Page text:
Federal regulator admits scammers stole $45.6 BILLION in unemployment benefits

Scammers have stolen more than $45 billion in illegitimate jobless claims during the pandemic, the Labor Department concluded on Thursday – while warning the real number could be even higher.

Criminals used inventive measures to access the COVID benefits, using more than 205,000 social security numbers belonging to dead people to collect the money.

Some systems used prisoners’ social security numbers even though they were not eligible for unemployment benefits.

The latest figure is more than double the earlier estimate released by the Labor Department last year, when it concluded $16 billion had been stolen.

Senator Ron Wyden, a Democrat representing Oregon and chairs the Senate Finance Committee, said the new report demonstrates the urgency of improving security checks on unemployment benefits.

“I have long said that we need a national set of technology and security standards for government systems to better prevent this type of fraud, and we will continue to work to get our reforms passed,” he said.

A woman walks past a shuttered store in Manhattan on June 2, 2020 amid the pandemic

A woman walks past a shuttered store in Manhattan on June 2, 2020 amid the pandemic

Long lines wait for COVID tests in the Bronx on April 19, 2020

Long lines wait for COVID tests in the Bronx on April 19, 2020

The Labor Department’s inspector general said 190,000 fraud investigations had been launched since the pandemic began.

Separately, the Justice Department said Thursday that 1,000 people have now been charged with COVID-related fraud.

Defendants include a 61-year-old Massachusetts woman who filed 25 jobless claims for people who didn’t even live in the state.

Springfield’s Audri Ford-Victory slammed $215,246 out of the system, with the money going to ineligible individuals.

“Ford-Victory received kickback payments in exchange for filing the fraudulent claims,” ​​the Boston Attorney’s Office said.

She pleaded guilty to wire fraud conspiracy in January this year and was sentenced to six months house arrest and three years probation.

Audri Ford-Victory, 61, of Springfield (center, wearing a green vest), filched $215,246 from the system, with the money going to ineligible people

Audri Ford-Victory, 61, of Springfield (center, wearing a green vest), filched $215,246 from the system, with the money going to ineligible people

A New York man who stole $131,560 was sentenced to six years and 10 months behind bars in July.

Hector J. Sanchez, a 30-year-old Bloods gang member from Rensselaer who has 11 criminal records, including three felonies, also cheated on a $12,500 loan for a nonexistent car wash business.

In court filings, federal prosecutors said that on Nov. 21, 2020, Sanchez posted a video to social media of his hands sorting large amounts of money, with the caption, “IF YOU DON’T HAVE A JOB FILE, COME WITH ME GET THIS BAG.” .’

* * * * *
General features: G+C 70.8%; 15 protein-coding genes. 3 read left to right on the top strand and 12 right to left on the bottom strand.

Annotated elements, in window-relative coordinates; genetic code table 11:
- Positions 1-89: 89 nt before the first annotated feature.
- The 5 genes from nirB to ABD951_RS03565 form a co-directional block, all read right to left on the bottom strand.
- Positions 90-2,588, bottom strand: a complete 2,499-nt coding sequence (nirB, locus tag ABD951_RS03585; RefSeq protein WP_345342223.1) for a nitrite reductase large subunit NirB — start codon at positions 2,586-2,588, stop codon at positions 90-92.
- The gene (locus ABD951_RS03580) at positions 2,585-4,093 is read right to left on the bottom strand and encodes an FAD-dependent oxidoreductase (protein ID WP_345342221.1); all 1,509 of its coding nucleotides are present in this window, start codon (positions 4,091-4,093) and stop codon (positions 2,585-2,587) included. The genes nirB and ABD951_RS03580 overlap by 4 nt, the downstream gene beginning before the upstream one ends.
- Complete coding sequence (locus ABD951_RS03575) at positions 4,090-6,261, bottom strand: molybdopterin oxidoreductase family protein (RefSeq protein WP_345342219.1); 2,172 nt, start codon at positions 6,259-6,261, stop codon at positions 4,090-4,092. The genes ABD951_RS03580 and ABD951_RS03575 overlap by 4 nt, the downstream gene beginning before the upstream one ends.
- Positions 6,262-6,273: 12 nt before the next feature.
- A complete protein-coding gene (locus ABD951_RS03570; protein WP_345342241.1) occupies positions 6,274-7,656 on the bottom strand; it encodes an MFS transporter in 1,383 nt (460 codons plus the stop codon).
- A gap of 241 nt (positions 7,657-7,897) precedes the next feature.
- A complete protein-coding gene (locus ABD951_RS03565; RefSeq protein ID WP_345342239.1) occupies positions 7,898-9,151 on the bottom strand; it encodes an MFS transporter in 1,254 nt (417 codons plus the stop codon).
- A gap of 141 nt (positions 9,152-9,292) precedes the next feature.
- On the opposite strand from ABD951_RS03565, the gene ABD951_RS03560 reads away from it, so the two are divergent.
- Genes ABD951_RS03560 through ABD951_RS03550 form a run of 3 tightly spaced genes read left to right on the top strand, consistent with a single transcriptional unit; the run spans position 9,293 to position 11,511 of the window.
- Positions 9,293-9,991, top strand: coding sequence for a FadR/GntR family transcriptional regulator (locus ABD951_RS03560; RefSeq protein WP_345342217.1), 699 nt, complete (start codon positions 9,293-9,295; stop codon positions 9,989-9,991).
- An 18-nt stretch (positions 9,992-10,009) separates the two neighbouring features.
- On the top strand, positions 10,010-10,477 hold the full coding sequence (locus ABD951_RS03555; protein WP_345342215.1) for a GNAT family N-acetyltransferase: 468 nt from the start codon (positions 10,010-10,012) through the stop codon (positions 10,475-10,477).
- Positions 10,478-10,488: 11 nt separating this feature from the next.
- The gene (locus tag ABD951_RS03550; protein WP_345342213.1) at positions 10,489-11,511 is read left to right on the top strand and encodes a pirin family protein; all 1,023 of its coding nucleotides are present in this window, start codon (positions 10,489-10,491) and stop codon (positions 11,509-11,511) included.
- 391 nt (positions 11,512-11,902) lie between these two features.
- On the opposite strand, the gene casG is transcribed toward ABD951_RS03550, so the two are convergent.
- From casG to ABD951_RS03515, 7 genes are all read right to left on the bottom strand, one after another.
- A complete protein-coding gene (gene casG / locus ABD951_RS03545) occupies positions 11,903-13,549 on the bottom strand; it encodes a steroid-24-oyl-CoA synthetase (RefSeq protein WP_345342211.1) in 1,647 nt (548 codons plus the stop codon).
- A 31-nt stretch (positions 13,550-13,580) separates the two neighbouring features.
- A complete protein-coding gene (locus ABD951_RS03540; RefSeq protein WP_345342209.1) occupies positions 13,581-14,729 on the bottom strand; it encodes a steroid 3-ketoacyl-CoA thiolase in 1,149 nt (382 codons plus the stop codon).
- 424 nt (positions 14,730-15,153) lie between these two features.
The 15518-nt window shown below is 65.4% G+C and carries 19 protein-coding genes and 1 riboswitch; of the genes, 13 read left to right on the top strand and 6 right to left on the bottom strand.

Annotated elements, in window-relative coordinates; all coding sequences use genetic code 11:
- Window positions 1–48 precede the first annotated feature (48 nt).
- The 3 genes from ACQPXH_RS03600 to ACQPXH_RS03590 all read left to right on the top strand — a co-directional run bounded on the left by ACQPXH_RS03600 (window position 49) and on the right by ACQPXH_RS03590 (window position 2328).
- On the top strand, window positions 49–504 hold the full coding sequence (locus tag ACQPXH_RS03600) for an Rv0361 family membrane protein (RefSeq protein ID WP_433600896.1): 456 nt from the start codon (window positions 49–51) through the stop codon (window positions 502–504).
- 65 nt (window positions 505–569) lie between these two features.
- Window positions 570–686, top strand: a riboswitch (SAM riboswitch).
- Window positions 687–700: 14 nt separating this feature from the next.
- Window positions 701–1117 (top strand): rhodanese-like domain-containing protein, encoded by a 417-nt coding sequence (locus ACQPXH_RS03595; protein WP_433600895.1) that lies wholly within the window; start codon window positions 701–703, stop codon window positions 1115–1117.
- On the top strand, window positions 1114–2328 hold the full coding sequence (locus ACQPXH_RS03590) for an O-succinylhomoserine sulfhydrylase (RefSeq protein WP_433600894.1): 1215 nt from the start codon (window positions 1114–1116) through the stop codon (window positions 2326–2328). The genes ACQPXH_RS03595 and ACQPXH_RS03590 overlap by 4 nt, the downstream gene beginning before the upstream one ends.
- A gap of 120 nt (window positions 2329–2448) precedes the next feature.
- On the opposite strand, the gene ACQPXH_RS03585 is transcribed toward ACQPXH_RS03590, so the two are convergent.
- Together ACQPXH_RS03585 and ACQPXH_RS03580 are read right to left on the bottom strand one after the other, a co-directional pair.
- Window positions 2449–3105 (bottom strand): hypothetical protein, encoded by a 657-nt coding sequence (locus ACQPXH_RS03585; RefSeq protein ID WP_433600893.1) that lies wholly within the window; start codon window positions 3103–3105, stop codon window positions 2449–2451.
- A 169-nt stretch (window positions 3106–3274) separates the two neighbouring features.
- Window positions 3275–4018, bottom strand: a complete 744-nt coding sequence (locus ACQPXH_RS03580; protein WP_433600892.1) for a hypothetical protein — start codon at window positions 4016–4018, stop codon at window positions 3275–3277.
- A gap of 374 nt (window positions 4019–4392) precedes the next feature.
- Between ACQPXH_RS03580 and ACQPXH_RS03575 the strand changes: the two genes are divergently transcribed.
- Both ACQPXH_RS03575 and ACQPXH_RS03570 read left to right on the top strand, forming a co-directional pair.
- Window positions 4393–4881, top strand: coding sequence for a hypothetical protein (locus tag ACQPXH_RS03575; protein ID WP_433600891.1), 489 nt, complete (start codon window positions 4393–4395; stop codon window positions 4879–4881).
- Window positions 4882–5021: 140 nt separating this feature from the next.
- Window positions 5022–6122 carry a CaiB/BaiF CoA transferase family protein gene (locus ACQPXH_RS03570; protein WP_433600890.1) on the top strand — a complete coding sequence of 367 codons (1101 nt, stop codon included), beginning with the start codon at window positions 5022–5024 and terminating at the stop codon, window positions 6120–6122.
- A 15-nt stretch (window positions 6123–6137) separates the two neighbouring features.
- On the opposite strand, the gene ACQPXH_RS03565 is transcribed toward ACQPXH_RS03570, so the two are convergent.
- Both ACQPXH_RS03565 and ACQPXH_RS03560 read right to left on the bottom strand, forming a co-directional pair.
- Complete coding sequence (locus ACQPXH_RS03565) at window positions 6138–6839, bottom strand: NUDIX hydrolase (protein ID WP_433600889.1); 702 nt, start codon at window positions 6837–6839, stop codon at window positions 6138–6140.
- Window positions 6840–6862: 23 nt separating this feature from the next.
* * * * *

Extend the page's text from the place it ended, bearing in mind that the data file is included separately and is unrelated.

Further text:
Between September 2020 and November 2020, Sanchez filed for pandemic unemployment benefits under nine different identities.

A Texas woman, Donna Wasson, 37, of San Antonio, was sentenced to 18 months in prison in March this year.

She pleaded guilty in November and was ordered to pay $5,437 in restitution and forfeiture.

In January 2021, she wrote on Facebook: “Too stressed to see properly. These mobile banks can just take your money and tell you that you now have to wait 6 months to get what you worked so hard for. FML! If I did that, I would go to jail.”

One man replied, “Sounds like you’re going to jail!!”

Donna Wasson, 37, of San Antonio, was sentenced to 18 months in prison in March of this year

Donna Wasson, 37, of San Antonio, was sentenced to 18 months in prison in March of this year

Larry Turner, the inspector general for the Labor Department, released his report on Thursday

Larry Turner, the inspector general for the Labor Department, released his report on Thursday

Earlier this week, federal prosecutors indicted 47 defendants accused of stealing $250 million from a government aid program designed to feed needy children during the pandemic.

A Minnesota nonprofit, Feeding Our Future, has been accused of orchestrating the conspiracy.

Its founder, Aimee Bock, denied wrongdoing.

Larry Turner, the inspector general for the Labor Department, said in a statement that the huge sums of money that have poured into the economy to support unemployed Americans during the pandemic have overwhelmed the system and created opportunities for fraud.

“Hundreds of billions in pandemic funds attracted scammers looking to exploit the UI program – leading to historic levels of fraud and other improper payments,” he said.

https://www.dailymail.co.uk/news/article-11241391/Federal-watchdog-admits-45-6-BILLION-pandemic-unemployment-benefits-stolen-fraudsters.html?ns_mchannel=rss&ns_campaign=1490&ito=1490 Federal regulator admits scammers stole $45.6 BILLION in unemployment benefits

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